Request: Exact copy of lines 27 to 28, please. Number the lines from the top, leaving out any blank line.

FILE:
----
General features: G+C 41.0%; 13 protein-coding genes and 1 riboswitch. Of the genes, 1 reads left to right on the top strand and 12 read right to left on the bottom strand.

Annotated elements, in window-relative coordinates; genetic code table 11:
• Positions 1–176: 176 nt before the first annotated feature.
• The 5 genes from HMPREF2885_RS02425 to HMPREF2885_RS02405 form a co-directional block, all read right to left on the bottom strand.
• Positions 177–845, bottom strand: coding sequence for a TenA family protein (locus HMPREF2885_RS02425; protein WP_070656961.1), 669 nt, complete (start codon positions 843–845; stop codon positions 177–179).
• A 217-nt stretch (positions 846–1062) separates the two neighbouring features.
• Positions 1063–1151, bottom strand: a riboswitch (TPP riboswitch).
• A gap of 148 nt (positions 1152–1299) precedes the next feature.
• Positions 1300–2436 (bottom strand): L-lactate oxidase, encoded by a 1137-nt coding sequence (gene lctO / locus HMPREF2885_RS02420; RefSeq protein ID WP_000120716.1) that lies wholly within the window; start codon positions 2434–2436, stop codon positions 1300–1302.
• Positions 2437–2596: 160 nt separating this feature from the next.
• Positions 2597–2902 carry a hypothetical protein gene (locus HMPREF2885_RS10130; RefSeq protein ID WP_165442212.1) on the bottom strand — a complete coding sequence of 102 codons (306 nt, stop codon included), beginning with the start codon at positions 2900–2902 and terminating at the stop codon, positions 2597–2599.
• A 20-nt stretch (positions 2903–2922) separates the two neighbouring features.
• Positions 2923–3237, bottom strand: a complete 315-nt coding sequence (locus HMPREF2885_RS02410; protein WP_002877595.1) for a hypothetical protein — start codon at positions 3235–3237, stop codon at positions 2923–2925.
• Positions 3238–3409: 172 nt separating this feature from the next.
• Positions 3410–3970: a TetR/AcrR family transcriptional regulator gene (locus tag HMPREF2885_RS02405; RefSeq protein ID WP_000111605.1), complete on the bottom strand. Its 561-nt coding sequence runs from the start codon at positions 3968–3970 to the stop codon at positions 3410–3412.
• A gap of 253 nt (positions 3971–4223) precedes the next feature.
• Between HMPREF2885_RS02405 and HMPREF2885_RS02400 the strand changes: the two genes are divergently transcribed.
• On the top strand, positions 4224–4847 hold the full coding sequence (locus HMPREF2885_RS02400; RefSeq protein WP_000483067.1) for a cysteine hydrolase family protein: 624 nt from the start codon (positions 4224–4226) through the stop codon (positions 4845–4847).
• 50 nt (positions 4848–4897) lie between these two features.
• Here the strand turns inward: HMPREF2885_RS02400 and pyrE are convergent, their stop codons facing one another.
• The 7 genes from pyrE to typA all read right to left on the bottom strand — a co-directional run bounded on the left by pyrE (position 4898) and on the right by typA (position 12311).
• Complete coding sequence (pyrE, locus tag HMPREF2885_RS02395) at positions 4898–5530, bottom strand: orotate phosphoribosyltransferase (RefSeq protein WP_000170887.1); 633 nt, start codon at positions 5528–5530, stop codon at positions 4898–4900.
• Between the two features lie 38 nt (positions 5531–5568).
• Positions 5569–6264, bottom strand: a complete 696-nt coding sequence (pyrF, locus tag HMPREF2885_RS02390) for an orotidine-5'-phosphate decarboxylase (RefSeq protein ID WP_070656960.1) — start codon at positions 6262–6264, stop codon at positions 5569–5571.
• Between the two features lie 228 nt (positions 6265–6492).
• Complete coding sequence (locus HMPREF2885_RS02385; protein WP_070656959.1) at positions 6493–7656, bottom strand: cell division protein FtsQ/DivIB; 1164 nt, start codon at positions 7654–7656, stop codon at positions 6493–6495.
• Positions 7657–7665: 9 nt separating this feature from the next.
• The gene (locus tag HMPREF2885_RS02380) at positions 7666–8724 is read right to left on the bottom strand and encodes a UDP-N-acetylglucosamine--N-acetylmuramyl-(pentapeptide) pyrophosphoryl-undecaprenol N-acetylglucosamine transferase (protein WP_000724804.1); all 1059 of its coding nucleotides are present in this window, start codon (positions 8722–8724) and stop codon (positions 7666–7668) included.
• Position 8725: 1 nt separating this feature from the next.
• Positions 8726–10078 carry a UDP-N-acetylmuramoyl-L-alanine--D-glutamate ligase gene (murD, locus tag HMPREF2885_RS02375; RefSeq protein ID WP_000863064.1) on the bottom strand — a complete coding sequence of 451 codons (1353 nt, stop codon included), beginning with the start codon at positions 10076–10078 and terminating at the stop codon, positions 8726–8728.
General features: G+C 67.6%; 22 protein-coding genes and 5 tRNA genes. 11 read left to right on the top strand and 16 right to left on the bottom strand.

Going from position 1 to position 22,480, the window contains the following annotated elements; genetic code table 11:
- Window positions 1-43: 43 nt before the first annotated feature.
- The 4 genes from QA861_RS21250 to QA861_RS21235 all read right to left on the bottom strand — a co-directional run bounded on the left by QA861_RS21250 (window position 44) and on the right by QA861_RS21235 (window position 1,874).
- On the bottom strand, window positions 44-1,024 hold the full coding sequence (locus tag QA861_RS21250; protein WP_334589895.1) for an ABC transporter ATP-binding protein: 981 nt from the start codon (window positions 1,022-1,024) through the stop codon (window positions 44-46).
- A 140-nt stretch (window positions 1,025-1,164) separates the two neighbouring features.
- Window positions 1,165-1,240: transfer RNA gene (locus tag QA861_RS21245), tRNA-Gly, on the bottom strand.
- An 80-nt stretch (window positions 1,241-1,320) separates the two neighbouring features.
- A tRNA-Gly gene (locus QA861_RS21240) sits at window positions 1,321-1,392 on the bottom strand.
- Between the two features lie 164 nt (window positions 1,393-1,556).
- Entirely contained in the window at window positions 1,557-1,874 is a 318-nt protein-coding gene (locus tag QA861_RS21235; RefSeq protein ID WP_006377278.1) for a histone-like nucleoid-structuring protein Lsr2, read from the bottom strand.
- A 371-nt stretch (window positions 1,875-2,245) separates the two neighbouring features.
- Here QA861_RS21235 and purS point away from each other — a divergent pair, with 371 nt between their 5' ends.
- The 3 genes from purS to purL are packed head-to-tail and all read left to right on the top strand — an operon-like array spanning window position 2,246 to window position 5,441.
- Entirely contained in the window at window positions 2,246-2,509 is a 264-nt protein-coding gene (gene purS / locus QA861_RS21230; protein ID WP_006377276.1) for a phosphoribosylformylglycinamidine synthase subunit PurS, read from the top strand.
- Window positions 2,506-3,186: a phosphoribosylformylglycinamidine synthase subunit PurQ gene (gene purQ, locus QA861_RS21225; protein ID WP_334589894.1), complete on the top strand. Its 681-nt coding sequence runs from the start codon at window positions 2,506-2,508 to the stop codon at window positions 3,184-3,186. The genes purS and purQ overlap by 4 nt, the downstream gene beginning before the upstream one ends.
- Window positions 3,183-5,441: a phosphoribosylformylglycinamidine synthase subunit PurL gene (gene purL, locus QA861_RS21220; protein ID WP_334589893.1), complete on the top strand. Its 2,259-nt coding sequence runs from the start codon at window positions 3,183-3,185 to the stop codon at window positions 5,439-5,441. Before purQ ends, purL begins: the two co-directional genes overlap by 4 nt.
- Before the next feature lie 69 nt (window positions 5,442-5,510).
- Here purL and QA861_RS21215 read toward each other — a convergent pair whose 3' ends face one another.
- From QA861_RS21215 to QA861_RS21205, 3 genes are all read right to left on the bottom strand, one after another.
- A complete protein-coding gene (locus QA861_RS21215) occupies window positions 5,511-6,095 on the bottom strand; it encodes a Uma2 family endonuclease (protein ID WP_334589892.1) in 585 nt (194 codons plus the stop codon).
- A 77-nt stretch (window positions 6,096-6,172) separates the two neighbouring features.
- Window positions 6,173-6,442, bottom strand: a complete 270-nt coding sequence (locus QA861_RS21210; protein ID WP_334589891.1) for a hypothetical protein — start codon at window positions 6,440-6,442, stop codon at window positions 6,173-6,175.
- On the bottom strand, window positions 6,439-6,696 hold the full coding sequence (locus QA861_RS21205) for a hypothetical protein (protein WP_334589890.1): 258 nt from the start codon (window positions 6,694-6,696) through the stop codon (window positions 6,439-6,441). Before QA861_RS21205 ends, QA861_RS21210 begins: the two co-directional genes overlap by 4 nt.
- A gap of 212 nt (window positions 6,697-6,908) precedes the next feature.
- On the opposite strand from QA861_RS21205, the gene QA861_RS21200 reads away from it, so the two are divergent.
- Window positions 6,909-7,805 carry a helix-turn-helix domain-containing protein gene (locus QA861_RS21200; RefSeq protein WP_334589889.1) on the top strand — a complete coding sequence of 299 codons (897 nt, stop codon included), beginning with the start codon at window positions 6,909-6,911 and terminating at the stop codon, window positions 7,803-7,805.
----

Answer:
• Positions 7657–7665: 9 nt separating this feature from the next.
• The gene (locus tag HMPREF2885_RS02380) at positions 7666–8724 is read right to left on the bottom strand and encodes a UDP-N-acetylglucosamine--N-acetylmuramyl-(pentapeptide) pyrophosphoryl-undecaprenol N-acetylglucosamine transferase (protein WP_000724804.1); all 1059 of its coding nucleotides are present in this window, start codon (positions 8722–8724) and stop codon (positions 7666–7668) included.